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World Music Features

Nawal

By Derek Beres
Published January 9, 2008

Creating an acoustic roots-based fusion, Nawal's unique sound combines influences from her native Comoros islands (located in the Indian Ocean between Madagascar and Africa) and far beyond. Derek Beres checks in with this amazing new voice on the scene to talk about her unique backround and music.

Sometimes in order to believe, we must disbelieve first. In fact, it is often the process of disbelief that strengthens our faith. Blind belief results in unquestioned devotion to ideas both external (war, religious division, social tension) and internal (doubt, fear, uncertainty), whih proves more dangerous than believing in nothing at all. Still, there's something funny and inspiring about listening to Nawal discuss her days of not believing.

The thing is, listening to her latest record, Aman— a gorgeous 12-song collection that includes Buddhist and Muslim chanting, a call to universal peace in a post-9/11 world and various stanzas taken from her Sufi heritage– you'd never guess she'd dabbled in atheism. But there's a science to both her faith and her music: they reside in life experience, not abstract idealism.

Nawal was born and raised in the Comoros Islands a tiny country comprised of three islands in the Indian Ocean near Madagascar and Mozambique. But her family left in 1976, when she was 11 the year before president Ahmed Abdallah had been removed by force, replaced by an Islamic fundamentalist named Prince Said Mohammed Jaffar. (Jaffar himself was the subject of a coup a few years later, and was killed.) Nawal's mother was not a supporter.

"He said everybody have to work for free every Sunday, we don't care if you're bourgeoisie or not," Nawal says, cringing at the communist ideals of her past life. Her mother moved the family to a hippie community in France, where Nawal continued to play with the fishing-line-strung guitar she had picked up at seven.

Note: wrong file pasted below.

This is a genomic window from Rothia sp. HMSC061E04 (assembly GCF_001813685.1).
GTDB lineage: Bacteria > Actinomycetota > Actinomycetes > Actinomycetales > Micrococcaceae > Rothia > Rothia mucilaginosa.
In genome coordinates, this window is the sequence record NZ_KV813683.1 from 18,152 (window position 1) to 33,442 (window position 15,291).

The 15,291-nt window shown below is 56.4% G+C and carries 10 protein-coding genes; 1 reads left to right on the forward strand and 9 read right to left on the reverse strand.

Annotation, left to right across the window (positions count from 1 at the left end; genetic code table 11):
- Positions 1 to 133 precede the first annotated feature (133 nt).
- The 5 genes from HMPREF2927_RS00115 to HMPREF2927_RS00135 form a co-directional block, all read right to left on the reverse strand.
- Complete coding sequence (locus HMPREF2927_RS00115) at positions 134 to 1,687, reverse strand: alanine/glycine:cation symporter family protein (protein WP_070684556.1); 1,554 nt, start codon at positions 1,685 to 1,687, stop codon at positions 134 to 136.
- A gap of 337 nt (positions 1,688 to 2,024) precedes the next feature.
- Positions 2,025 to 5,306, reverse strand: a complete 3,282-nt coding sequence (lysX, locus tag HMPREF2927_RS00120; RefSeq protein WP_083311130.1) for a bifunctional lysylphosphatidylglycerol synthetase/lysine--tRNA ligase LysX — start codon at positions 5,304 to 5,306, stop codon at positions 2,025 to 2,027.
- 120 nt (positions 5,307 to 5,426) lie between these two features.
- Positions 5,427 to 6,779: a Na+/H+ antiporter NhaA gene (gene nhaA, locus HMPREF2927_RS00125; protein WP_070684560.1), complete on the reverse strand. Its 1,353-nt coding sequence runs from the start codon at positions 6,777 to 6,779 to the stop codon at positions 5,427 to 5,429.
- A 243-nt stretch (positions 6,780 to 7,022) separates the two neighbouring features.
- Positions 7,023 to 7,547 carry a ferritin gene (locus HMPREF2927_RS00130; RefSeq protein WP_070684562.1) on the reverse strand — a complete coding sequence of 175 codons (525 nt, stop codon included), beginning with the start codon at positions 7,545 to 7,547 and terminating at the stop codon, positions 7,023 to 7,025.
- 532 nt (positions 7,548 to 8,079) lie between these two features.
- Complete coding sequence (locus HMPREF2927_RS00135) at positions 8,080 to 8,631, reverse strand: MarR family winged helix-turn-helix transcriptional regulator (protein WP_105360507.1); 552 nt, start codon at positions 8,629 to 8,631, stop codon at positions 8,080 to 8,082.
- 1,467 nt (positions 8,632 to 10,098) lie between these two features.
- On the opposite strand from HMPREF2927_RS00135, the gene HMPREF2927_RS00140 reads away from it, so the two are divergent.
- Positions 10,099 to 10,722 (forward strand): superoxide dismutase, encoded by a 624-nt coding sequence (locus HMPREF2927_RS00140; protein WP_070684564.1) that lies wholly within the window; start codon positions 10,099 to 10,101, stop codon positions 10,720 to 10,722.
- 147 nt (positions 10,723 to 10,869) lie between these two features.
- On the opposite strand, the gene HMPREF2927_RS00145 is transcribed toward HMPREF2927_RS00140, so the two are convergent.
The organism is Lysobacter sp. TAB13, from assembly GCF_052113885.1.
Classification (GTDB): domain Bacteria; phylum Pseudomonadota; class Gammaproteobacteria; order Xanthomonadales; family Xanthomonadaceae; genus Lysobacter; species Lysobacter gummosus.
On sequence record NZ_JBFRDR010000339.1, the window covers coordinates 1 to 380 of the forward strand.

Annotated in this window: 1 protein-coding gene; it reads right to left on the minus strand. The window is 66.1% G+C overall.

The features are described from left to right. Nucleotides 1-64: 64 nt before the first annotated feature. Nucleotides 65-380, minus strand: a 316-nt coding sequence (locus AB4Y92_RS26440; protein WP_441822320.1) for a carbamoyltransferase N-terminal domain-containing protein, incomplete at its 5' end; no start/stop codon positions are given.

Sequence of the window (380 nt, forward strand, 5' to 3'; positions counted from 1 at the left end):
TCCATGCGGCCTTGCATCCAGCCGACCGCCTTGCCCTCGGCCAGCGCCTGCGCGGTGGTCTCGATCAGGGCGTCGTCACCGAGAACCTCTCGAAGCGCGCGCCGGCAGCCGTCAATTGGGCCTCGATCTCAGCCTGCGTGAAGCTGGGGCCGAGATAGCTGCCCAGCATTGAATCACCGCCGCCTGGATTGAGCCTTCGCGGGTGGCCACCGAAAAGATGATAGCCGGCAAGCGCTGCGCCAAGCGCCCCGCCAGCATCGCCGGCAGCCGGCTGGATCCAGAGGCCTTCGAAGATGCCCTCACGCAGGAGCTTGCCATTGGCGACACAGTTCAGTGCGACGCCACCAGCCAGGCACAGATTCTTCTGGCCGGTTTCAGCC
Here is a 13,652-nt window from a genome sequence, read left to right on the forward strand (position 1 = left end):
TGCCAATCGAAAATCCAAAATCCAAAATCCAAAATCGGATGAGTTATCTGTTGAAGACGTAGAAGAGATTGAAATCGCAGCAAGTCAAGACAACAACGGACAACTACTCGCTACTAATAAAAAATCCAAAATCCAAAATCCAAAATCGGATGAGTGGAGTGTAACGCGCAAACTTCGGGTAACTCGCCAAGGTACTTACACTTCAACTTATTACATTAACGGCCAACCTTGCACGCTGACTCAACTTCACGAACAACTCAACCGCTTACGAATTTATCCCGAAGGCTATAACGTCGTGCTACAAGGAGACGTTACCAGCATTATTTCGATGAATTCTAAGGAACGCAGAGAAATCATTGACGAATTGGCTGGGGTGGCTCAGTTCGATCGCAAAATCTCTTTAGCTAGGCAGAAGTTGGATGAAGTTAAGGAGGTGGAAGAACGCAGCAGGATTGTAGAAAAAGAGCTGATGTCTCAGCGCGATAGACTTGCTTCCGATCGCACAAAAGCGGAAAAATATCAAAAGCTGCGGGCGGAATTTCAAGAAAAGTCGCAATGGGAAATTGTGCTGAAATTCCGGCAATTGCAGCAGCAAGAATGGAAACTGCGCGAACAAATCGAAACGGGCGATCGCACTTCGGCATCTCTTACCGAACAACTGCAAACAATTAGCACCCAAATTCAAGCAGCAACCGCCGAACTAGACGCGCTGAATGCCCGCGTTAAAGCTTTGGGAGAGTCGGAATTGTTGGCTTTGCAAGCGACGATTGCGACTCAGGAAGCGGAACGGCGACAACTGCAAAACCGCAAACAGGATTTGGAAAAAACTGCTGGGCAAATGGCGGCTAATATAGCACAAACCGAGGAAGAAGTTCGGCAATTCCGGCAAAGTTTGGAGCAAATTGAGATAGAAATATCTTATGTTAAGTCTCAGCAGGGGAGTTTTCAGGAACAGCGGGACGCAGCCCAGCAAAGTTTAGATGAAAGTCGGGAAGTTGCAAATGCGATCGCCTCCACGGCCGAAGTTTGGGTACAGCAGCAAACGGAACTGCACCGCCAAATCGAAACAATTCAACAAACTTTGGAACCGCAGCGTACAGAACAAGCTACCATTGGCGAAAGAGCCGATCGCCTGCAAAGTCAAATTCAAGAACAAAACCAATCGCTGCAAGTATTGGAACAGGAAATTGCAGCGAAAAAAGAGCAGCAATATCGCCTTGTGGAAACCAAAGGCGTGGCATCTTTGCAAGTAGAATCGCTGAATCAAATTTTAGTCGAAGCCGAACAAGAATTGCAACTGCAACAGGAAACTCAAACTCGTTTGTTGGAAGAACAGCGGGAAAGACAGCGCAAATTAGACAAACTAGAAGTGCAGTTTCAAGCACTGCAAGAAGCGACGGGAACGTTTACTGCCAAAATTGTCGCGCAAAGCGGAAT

In France, she was afforded a certain freedom unavailable in her homeland. She was raised on the music of the Doors, Pink Floyd and James Brown, as well as a family and community “into Jimi Hendrix and bell-bottom pants, black power and smoking joints.” But the native politics and folk music of the Comoros were all around, as well.

“In 1975 my uncle beat me because I was playing guitar on stage. A woman never did that. Women singing, yes, but a woman that played guitar, like a man? They said ‘Sorry, not our family.’ Even today, some of the young ones say I’m not really Comorian. Comorians can’t be like that. Then I realize how far we are away from the understanding between a man and a woman.”

Nawal mentions this several times: how she is defined as masculine for her steadfastness in playing music publicly, as well as her actual performance style, swinging her guitar and gambusi (a unique oud-like instrument) in tranced-out fury. It’s not a stretch, superficially anyway. She sits erect, firm and toned, with sharp features and short hair. When she repeatedly chants “Allah Hu” for emphasis during our talk, there’s a deep resonance to her voice, noticeable on Aman. She takes it in stride, pleased to be considered a strong and passionate figure.

Her deep voice recalls the way Nusrat Fateh Ali Khan’s cut straight into listeners’ hearts. In fact, it was the same Sufi poetry, the timeless wonder of Rumi, that brought Nawal back to spirituality. More recently, this Sufi template has been colored by a study of the Indian chakras, and how sound affects the psyche and body of the individual.

If, as she says, “the voice is the muscle of the soul,” hers is one with the strength to heal. There’s something soothing in the a cappella “Dandzi,” which translates as “a woman’s blues.” It’s a traditional Comorian song about a woman in a polygamous marriage that loves her husband, receiving none in return. As is often the case, it is through the expression of an ailment that the ailment is cured. This is the reason that, during heartbreaking times, we listen to sad music. It uplifts by reminding us we’re not alone.

“Aman,” too, sounds sad, but it’s a